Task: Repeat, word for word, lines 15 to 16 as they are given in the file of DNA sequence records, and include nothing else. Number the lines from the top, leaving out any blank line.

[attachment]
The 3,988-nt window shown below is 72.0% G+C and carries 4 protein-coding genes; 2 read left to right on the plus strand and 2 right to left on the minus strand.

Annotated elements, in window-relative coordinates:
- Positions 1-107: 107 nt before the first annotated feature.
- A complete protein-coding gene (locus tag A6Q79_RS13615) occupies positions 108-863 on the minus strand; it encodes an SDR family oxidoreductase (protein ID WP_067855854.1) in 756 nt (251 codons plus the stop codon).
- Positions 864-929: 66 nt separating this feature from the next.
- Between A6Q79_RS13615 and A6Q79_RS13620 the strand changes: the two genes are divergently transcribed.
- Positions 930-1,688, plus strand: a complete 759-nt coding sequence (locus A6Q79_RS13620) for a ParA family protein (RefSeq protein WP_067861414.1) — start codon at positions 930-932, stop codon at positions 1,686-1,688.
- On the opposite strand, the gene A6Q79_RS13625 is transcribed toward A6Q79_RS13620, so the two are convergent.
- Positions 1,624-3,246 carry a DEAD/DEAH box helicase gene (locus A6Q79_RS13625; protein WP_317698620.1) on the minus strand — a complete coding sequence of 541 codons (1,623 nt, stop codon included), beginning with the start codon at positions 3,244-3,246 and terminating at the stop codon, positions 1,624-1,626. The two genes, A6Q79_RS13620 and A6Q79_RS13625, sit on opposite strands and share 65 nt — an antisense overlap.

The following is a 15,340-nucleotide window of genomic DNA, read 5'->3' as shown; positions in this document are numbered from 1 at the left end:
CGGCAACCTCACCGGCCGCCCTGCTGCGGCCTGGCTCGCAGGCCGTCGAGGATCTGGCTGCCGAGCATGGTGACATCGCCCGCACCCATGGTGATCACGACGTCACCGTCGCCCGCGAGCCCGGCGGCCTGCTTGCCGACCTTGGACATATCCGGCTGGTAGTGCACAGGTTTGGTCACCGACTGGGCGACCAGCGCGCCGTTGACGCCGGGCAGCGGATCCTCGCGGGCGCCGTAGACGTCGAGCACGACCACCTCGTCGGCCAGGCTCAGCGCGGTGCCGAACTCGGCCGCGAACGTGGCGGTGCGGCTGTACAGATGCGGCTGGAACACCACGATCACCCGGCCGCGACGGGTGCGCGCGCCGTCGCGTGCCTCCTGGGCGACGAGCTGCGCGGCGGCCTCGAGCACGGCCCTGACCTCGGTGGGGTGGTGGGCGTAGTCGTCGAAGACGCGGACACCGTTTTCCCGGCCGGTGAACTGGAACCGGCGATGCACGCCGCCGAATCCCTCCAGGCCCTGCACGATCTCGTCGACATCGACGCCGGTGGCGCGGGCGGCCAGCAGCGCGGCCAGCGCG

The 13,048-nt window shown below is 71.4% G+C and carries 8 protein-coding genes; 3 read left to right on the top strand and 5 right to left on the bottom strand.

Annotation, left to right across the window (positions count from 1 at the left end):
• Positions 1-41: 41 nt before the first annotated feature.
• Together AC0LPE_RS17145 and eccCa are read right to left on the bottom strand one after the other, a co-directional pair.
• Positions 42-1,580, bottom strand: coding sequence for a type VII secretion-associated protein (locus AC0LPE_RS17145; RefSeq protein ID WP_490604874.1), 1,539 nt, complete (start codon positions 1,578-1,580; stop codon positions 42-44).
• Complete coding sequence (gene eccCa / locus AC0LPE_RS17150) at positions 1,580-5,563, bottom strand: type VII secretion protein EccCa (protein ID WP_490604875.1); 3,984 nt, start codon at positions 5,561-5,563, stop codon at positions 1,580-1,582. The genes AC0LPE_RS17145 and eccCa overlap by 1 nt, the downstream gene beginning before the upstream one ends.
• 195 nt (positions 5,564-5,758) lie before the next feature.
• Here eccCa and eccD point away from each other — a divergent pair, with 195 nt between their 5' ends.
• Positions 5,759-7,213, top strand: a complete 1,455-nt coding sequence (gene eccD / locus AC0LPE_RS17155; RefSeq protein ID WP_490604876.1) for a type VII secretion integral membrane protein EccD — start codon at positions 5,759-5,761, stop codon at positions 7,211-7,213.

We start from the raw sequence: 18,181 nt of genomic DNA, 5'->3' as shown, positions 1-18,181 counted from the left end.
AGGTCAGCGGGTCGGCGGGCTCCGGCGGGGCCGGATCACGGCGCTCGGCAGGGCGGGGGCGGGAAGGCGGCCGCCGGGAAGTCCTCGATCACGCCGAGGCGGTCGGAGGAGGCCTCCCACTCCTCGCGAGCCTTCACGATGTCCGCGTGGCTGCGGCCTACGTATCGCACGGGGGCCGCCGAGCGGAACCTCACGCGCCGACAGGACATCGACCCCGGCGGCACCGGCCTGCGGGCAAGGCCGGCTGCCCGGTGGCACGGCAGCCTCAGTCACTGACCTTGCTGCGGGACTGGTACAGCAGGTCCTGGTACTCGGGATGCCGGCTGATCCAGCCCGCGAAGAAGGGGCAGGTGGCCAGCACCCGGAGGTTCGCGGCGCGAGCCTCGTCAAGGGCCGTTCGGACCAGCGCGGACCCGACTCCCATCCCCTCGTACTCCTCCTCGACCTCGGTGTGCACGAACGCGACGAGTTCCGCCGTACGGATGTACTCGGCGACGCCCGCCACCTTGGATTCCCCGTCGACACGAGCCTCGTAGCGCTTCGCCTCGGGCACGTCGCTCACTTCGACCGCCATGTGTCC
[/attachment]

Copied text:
• Together AC0LPE_RS17145 and eccCa are read right to left on the bottom strand one after the other, a co-directional pair.
• Positions 42-1,580, bottom strand: coding sequence for a type VII secretion-associated protein (locus AC0LPE_RS17145; RefSeq protein ID WP_490604874.1), 1,539 nt, complete (start codon positions 1,578-1,580; stop codon positions 42-44).